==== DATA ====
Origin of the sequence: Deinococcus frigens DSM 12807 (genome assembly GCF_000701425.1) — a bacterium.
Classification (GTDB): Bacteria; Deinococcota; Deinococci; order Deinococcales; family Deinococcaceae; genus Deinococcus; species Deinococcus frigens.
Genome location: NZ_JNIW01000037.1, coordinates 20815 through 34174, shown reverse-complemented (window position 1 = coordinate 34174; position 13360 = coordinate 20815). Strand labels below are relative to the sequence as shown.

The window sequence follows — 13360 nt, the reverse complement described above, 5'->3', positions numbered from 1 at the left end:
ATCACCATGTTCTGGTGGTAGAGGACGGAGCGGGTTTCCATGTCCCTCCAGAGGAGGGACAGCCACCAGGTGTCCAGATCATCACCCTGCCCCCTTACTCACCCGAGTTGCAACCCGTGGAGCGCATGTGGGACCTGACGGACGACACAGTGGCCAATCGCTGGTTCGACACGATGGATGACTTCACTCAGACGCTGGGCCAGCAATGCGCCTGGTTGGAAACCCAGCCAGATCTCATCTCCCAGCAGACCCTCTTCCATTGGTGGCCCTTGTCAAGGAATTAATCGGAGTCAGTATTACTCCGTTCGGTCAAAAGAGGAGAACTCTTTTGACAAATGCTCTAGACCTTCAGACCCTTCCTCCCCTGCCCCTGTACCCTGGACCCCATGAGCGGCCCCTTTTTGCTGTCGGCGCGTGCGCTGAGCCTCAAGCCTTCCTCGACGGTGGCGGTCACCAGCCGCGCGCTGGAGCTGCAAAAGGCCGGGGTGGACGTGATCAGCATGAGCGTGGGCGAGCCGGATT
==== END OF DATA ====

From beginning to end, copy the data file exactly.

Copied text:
Origin of the sequence: Deinococcus frigens DSM 12807 (genome assembly GCF_000701425.1) — a bacterium.
Classification (GTDB): Bacteria; Deinococcota; Deinococci; order Deinococcales; family Deinococcaceae; genus Deinococcus; species Deinococcus frigens.
Genome location: NZ_JNIW01000037.1, coordinates 20815 through 34174, shown reverse-complemented (window position 1 = coordinate 34174; position 13360 = coordinate 20815). Strand labels below are relative to the sequence as shown.

The window sequence follows — 13360 nt, the reverse complement described above, 5'->3', positions numbered from 1 at the left end:
ATCACCATGTTCTGGTGGTAGAGGACGGAGCGGGTTTCCATGTCCCTCCAGAGGAGGGACAGCCACCAGGTGTCCAGATCATCACCCTGCCCCCTTACTCACCCGAGTTGCAACCCGTGGAGCGCATGTGGGACCTGACGGACGACACAGTGGCCAATCGCTGGTTCGACACGATGGATGACTTCACTCAGACGCTGGGCCAGCAATGCGCCTGGTTGGAAACCCAGCCAGATCTCATCTCCCAGCAGACCCTCTTCCATTGGTGGCCCTTGTCAAGGAATTAATCGGAGTCAGTATTACTCCGTTCGGTCAAAAGAGGAGAACTCTTTTGACAAATGCTCTAGACCTTCAGACCCTTCCTCCCCTGCCCCTGTACCCTGGACCCCATGAGCGGCCCCTTTTTGCTGTCGGCGCGTGCGCTGAGCCTCAAGCCTTCCTCGACGGTGGCGGTCACCAGCCGCGCGCTGGAGCTGCAAAAGGCCGGGGTGGACGTGATCAGCATGAGCGTGGGCGAGCCGGATT